Because Cook's ship with its masts, spas and sails resembled the tall pole, cross-piece and white banner of Lono carried during the festival, historians for years have argued that the islanders believed Cook – when he stepped ashore – was Lono reincarnated, and revered him as a living god.

But when they realised their mistake, to save face and prove that Cook was only mortal, the island's chiefs ritualistically sacrificed him.

But Herb Kane says: "Rubbish. Cook was never regarded as a god, and on this visit was greeted with all the respect due to a visiting chief."

Later, however, when Cook was readying to sail on, his sailors went ashore for firewood, and according to Kane's research, pulled down a wooden fence enclosing part of a temple's altar and sacred images – a desecration that gave great offence to the islanders.

"Thus when Cook returned to Kealakekua Bay again on February 14 1779 and went ashore a violent confrontation erupted," Kane explains.

"Cook is known to have been seen gesturing from shore toward his ship's longboats, and a legend has grown that Cook, the humanitarian, was signalling to his men to stop firing their muskets.

"But would a commander order a cease-fire in the midst of a desperate fight for his life and that of his men? More likely he was waving for urgent rescue, for like most sailors of his time, he could not swim.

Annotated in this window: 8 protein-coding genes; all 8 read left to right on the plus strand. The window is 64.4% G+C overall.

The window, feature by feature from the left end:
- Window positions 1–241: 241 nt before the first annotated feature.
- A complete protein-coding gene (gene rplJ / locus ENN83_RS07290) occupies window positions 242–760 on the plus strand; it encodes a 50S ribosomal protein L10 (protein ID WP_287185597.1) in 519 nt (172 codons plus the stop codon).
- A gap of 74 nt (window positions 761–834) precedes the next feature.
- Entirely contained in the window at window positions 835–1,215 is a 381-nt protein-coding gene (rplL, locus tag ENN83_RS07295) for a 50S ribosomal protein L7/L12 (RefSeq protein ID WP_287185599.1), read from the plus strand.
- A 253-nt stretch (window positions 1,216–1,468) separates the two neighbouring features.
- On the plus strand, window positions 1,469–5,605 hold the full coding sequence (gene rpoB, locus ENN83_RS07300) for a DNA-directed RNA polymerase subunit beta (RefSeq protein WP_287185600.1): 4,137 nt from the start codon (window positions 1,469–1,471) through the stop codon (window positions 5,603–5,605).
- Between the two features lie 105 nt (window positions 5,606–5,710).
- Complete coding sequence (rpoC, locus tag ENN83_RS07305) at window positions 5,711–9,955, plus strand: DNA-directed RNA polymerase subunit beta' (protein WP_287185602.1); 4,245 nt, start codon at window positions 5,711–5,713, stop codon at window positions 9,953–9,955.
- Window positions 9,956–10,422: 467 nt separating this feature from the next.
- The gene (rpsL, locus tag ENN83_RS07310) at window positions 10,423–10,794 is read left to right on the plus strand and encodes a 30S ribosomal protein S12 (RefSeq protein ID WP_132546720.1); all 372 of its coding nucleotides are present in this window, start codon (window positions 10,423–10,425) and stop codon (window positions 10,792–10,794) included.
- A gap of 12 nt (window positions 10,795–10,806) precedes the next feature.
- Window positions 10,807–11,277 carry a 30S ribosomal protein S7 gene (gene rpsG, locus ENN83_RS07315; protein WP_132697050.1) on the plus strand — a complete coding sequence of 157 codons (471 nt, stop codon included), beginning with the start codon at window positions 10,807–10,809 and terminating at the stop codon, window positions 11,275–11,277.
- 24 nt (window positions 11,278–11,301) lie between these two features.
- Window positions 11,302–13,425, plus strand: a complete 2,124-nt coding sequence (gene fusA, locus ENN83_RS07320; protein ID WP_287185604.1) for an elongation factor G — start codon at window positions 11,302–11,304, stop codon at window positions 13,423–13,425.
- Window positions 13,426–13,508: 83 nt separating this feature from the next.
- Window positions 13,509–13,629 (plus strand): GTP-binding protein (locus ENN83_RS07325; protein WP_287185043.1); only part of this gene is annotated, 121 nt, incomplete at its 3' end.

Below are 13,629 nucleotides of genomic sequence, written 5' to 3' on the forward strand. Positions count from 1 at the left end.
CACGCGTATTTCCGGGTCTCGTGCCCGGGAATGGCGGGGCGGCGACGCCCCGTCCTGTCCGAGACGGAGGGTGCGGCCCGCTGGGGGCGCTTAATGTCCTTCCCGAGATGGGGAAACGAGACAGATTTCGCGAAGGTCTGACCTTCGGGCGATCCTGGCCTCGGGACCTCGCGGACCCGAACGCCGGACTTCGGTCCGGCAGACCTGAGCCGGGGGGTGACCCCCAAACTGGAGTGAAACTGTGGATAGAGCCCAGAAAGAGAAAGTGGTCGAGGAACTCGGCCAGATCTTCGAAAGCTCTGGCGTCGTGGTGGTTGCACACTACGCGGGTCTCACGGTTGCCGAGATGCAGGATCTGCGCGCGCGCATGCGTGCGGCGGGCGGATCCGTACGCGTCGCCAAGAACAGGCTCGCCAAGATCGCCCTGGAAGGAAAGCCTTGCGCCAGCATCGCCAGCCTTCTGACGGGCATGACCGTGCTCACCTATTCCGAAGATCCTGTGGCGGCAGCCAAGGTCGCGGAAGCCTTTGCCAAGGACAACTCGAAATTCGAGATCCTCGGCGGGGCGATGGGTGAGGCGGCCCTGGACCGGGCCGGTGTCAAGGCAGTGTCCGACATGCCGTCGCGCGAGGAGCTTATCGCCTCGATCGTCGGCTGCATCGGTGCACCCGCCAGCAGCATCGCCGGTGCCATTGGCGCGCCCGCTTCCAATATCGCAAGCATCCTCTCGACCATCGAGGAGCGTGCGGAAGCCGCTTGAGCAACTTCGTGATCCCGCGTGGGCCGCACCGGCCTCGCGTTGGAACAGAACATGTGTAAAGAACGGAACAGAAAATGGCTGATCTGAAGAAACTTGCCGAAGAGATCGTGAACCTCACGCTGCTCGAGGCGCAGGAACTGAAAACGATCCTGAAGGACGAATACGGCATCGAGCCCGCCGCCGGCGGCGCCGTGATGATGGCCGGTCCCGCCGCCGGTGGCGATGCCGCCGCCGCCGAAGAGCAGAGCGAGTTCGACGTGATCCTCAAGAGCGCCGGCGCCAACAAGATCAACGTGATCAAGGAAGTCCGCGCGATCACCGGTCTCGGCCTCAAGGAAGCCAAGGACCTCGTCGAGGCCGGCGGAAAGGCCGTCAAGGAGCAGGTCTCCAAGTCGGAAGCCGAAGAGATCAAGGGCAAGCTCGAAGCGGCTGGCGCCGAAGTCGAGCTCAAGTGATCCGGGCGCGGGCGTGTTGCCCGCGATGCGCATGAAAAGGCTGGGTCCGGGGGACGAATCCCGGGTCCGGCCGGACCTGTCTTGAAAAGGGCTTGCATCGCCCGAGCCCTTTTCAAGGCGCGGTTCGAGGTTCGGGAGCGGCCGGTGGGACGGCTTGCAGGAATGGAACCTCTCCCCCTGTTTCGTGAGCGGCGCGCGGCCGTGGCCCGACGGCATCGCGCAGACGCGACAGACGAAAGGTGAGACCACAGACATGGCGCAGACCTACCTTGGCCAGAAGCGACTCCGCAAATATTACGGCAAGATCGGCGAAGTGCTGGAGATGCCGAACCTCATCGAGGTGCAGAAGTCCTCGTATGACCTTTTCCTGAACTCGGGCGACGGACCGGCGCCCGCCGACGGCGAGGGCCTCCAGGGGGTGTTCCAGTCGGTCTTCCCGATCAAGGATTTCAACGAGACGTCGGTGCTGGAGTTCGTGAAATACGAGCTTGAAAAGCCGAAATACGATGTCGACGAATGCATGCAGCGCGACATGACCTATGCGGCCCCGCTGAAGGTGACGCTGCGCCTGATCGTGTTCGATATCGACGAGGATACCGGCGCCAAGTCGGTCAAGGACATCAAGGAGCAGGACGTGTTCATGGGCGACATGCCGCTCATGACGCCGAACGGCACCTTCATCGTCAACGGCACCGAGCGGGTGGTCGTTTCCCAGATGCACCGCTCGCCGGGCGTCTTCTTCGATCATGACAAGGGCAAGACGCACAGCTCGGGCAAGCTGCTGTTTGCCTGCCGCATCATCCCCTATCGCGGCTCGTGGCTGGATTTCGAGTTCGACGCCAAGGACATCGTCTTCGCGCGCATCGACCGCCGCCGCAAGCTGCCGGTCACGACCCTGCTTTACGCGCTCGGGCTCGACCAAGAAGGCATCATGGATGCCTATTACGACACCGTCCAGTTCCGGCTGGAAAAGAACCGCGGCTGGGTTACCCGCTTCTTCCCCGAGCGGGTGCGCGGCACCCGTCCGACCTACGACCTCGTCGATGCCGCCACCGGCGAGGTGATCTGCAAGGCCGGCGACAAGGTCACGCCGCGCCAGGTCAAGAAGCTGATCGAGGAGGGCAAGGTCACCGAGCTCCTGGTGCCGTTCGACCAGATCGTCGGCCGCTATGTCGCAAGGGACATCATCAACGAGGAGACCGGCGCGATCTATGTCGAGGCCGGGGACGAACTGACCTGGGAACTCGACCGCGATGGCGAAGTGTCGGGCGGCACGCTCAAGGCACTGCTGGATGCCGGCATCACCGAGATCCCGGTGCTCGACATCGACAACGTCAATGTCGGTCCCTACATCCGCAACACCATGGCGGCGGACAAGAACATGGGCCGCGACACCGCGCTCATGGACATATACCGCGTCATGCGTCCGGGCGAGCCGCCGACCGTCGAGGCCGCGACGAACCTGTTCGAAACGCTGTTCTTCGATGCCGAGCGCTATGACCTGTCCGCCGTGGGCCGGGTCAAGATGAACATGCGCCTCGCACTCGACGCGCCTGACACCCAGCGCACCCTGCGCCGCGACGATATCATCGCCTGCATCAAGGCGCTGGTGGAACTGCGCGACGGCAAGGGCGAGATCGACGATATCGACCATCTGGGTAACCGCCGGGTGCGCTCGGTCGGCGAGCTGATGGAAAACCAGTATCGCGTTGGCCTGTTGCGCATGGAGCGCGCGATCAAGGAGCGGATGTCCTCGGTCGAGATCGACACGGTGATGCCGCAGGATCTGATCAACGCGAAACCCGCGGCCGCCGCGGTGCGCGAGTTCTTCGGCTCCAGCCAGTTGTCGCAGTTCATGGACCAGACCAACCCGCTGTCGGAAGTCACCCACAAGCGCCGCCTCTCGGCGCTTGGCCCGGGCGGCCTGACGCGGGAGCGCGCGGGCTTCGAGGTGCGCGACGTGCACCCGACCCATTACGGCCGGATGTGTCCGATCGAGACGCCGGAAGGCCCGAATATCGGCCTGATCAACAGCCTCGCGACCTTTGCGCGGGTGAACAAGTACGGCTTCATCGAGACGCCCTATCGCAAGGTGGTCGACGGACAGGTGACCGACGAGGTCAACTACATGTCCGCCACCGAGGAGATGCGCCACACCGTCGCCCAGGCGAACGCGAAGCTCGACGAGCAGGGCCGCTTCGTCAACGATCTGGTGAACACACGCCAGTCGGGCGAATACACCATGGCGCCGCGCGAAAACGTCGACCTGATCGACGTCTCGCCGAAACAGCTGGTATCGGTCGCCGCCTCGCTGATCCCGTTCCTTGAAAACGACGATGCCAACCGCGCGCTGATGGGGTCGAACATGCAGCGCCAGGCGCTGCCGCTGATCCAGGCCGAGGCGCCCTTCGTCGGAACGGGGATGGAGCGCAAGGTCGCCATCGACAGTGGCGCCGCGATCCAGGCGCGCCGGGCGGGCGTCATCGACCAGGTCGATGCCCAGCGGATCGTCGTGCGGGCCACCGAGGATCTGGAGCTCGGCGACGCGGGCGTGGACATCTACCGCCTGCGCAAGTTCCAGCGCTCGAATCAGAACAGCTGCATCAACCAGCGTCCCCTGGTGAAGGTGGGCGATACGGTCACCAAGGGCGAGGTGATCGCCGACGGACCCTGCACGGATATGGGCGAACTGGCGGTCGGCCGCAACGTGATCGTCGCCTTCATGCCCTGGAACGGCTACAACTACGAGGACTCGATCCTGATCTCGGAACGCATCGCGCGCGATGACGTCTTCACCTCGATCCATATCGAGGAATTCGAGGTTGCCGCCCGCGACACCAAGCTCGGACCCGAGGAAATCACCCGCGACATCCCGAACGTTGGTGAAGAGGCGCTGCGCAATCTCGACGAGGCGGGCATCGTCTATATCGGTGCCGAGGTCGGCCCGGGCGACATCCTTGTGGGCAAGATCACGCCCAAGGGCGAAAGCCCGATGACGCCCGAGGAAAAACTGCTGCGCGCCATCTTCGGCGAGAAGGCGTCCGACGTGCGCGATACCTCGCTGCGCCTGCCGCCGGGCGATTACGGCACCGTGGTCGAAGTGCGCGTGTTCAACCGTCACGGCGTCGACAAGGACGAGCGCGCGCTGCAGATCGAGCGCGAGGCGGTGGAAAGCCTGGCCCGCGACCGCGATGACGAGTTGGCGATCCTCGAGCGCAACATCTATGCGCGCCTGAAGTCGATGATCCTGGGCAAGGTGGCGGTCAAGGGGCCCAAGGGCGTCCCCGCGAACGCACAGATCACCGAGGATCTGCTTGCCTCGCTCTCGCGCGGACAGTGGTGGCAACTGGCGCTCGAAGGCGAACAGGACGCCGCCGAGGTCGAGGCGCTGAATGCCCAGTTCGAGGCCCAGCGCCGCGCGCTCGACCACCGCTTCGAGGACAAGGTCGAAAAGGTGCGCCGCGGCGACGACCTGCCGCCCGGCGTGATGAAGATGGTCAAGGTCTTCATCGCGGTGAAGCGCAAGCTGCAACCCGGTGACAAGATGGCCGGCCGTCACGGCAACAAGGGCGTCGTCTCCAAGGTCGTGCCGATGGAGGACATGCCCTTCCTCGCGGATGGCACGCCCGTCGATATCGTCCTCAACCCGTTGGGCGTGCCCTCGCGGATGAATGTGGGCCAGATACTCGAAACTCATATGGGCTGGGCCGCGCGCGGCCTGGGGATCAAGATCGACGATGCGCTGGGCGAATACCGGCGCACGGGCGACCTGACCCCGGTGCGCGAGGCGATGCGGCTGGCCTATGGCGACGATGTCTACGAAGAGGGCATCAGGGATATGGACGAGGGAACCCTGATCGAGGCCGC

"Before that rescue came, he was clubbed from behind and stabbed to death."

In total seventeen Hawaiians, Captain James Cook and four British marines died in the skirmish.

Kane says the British created their version of Cook's ritualistic death to make him a hero in public eyes. "There was no mention of the desecration of the temple," he says.

Herb Kane has recorded Cook's visits to Hawaii in ten paintings in his book, Voyages which details the myths, legends and historical events of his nation.

"I have a great admiration for Cook," he says. "It's important for our children that his real story be known."

……………………………


PHOTO CAPTIONS:

[] HERB Kane – setting the record straight

[] EARLY painting of the skirmish that resulted in the death of Captain Cook

[] CAPTAIN Cook Memorial in Kealakekua Bay on Hawaii's Big Island